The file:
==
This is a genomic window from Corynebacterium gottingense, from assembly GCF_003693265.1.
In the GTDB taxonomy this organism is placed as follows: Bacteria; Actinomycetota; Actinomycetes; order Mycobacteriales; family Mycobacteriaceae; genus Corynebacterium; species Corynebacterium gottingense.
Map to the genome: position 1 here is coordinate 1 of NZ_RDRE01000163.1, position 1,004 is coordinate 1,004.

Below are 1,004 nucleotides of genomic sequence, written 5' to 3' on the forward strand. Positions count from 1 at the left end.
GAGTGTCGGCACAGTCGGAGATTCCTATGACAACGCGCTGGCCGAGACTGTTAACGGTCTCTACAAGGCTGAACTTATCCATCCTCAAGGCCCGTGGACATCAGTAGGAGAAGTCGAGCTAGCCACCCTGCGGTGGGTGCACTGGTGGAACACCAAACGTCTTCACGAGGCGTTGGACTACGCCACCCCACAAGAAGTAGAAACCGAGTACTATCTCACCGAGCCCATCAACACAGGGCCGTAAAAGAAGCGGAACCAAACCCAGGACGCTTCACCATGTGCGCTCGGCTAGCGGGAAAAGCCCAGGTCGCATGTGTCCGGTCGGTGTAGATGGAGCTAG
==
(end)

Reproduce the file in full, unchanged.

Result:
This is a genomic window from Corynebacterium gottingense, from assembly GCF_003693265.1.
In the GTDB taxonomy this organism is placed as follows: Bacteria; Actinomycetota; Actinomycetes; order Mycobacteriales; family Mycobacteriaceae; genus Corynebacterium; species Corynebacterium gottingense.
Map to the genome: position 1 here is coordinate 1 of NZ_RDRE01000163.1, position 1,004 is coordinate 1,004.

Below are 1,004 nucleotides of genomic sequence, written 5' to 3' on the forward strand. Positions count from 1 at the left end.
GAGTGTCGGCACAGTCGGAGATTCCTATGACAACGCGCTGGCCGAGACTGTTAACGGTCTCTACAAGGCTGAACTTATCCATCCTCAAGGCCCGTGGACATCAGTAGGAGAAGTCGAGCTAGCCACCCTGCGGTGGGTGCACTGGTGGAACACCAAACGTCTTCACGAGGCGTTGGACTACGCCACCCCACAAGAAGTAGAAACCGAGTACTATCTCACCGAGCCCATCAACACAGGGCCGTAAAAGAAGCGGAACCAAACCCAGGACGCTTCACCATGTGCGCTCGGCTAGCGGGAAAAGCCCAGGTCGCATGTGTCCGGTCGGTGTAGATGGAGCTAG